Israel and Jordan drew 46 years of suspicion and hostility to a close Monday as Prime Minister Yitzhak Rabin and King Hussein, in a declaration signed on the White House lawn, pledged to "bring an end to bloodshed and sorrow."
In a ceremony that President Clinton said marks "a new chapter in the march of hope over despair," the Israeli and Jordanian leaders promised to resolve disputes peacefully and vowed not to "threaten the other by use of force, weapons or any other means."
"Out of all the days of my life, I do not believe there is one such as this," said Hussein, a once-dashing young monarch who has grown bald and gray in four decades on the Hashemite throne--all of them under the shadow of the Arab-Israeli conflict. He said the ceremony would bring both nations "security from fear, which I must admit has prevailed over all the years of our lives."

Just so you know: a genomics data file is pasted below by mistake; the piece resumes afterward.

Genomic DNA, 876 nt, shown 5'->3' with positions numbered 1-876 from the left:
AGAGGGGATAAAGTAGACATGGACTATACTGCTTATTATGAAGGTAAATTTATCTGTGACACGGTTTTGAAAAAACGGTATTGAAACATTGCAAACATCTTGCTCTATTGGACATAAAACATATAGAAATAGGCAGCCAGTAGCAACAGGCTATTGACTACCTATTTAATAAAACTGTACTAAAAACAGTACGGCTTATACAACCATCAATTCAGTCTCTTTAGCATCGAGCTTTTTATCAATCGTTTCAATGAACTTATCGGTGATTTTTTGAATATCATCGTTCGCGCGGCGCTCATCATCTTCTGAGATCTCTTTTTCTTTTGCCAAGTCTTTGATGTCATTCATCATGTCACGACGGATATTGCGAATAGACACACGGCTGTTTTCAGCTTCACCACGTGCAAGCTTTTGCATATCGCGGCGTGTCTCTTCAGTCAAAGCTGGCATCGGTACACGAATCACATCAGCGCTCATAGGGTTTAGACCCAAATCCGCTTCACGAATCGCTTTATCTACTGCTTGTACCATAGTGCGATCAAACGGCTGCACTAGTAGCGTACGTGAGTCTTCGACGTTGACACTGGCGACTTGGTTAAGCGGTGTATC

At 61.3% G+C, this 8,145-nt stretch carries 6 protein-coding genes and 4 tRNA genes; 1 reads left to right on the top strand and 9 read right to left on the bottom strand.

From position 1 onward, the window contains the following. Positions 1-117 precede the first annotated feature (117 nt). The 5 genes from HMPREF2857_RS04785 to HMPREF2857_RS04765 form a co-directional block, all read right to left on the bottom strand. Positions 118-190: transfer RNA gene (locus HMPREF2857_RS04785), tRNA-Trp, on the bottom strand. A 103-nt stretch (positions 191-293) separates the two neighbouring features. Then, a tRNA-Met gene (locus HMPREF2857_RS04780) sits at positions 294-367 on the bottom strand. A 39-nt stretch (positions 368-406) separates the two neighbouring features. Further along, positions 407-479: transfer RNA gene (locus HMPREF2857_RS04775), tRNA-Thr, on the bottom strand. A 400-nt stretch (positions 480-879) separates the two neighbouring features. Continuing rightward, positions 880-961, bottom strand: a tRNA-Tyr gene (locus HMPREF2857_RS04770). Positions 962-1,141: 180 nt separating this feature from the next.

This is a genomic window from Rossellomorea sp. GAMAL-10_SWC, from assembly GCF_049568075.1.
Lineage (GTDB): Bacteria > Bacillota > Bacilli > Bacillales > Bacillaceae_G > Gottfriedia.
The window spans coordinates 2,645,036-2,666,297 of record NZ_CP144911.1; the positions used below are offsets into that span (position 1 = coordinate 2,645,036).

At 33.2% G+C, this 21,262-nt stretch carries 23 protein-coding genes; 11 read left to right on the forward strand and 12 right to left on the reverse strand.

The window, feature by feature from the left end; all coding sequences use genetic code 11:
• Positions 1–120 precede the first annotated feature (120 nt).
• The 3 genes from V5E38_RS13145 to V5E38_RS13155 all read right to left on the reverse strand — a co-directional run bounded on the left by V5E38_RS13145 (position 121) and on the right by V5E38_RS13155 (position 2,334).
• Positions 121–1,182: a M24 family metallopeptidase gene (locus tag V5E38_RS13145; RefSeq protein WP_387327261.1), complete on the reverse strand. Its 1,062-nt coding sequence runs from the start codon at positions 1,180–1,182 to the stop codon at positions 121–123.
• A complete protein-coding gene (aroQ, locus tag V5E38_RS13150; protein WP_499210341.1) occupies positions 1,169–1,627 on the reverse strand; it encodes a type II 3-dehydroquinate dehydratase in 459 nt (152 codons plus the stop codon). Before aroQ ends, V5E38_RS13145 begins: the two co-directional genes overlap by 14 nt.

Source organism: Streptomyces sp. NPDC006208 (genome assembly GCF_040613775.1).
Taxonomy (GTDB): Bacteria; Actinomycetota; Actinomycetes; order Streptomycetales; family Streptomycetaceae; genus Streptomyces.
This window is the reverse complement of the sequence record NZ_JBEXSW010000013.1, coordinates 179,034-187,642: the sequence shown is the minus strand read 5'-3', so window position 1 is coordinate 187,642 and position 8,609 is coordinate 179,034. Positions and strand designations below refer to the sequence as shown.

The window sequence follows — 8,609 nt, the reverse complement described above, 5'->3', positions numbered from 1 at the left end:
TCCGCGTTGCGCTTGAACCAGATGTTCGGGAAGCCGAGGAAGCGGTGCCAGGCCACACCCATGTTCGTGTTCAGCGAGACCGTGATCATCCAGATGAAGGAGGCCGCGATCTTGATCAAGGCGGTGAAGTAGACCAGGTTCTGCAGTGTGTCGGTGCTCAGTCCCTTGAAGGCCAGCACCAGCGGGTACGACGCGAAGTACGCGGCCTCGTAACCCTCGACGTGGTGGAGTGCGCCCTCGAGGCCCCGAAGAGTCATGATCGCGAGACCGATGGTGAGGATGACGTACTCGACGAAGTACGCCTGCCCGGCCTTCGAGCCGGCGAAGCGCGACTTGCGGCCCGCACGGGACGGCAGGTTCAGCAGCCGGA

Rabin, Israel's army chief of staff in the last shooting war between Israel and Jordan in 1967, said the agreement shows the neighboring countries can "accelerate our efforts towards peace, overcome obstacles (and) achieve a breakthrough."
Despite the soaring rhetoric, their declaration merely ended the technical state of belligerency between the two countries, falling short of an official peace treaty because key details--which neither side has disclosed--remain unresolved.
Rabin and Hussein promised intensive negotiations aimed at completing the second formal treaty between Israel and an Arab state following the 1979 Israel-Egypt peace agreement.
"We have gone here a long way toward a full treaty of peace and, even though our work has not yet ended, it is my hope and belief that not long from today we shall return to signing a final and a permanent treaty of peace," Rabin said.
For Hussein, Monday's ceremony marked a dramatic break with Jordan's traditional determination to keep its foreign policy firmly within an Arab consensus. For years, Hussein made it clear he was interested only in a comprehensive peace agreement that would cover all Arab countries, especially Syria.